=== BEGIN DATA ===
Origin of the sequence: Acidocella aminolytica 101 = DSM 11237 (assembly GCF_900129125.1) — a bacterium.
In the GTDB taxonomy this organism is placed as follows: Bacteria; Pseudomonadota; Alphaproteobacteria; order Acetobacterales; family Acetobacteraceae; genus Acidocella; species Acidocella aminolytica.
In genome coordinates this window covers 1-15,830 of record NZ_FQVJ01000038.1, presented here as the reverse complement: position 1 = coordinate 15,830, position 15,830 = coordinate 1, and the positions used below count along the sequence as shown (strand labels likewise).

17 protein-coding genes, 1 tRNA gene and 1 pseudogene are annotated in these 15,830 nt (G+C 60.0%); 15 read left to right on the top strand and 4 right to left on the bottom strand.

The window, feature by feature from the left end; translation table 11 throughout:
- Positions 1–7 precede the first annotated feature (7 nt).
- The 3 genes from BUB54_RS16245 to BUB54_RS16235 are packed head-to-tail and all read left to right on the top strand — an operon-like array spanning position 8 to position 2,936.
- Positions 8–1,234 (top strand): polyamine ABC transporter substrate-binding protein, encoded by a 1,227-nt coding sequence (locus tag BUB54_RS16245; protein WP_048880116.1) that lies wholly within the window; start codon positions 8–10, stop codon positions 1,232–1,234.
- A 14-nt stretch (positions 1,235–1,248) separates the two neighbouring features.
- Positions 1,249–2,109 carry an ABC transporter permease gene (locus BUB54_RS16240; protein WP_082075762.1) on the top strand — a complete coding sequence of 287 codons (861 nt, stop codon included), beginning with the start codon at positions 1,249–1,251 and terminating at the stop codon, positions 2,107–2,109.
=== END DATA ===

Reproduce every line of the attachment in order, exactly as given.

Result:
Origin of the sequence: Acidocella aminolytica 101 = DSM 11237 (assembly GCF_900129125.1) — a bacterium.
In the GTDB taxonomy this organism is placed as follows: Bacteria; Pseudomonadota; Alphaproteobacteria; order Acetobacterales; family Acetobacteraceae; genus Acidocella; species Acidocella aminolytica.
In genome coordinates this window covers 1-15,830 of record NZ_FQVJ01000038.1, presented here as the reverse complement: position 1 = coordinate 15,830, position 15,830 = coordinate 1, and the positions used below count along the sequence as shown (strand labels likewise).

17 protein-coding genes, 1 tRNA gene and 1 pseudogene are annotated in these 15,830 nt (G+C 60.0%); 15 read left to right on the top strand and 4 right to left on the bottom strand.

The window, feature by feature from the left end; translation table 11 throughout:
- Positions 1–7 precede the first annotated feature (7 nt).
- The 3 genes from BUB54_RS16245 to BUB54_RS16235 are packed head-to-tail and all read left to right on the top strand — an operon-like array spanning position 8 to position 2,936.
- Positions 8–1,234 (top strand): polyamine ABC transporter substrate-binding protein, encoded by a 1,227-nt coding sequence (locus tag BUB54_RS16245; protein WP_048880116.1) that lies wholly within the window; start codon positions 8–10, stop codon positions 1,232–1,234.
- A 14-nt stretch (positions 1,235–1,248) separates the two neighbouring features.
- Positions 1,249–2,109 carry an ABC transporter permease gene (locus BUB54_RS16240; protein WP_082075762.1) on the top strand — a complete coding sequence of 287 codons (861 nt, stop codon included), beginning with the start codon at positions 1,249–1,251 and terminating at the stop codon, positions 2,107–2,109.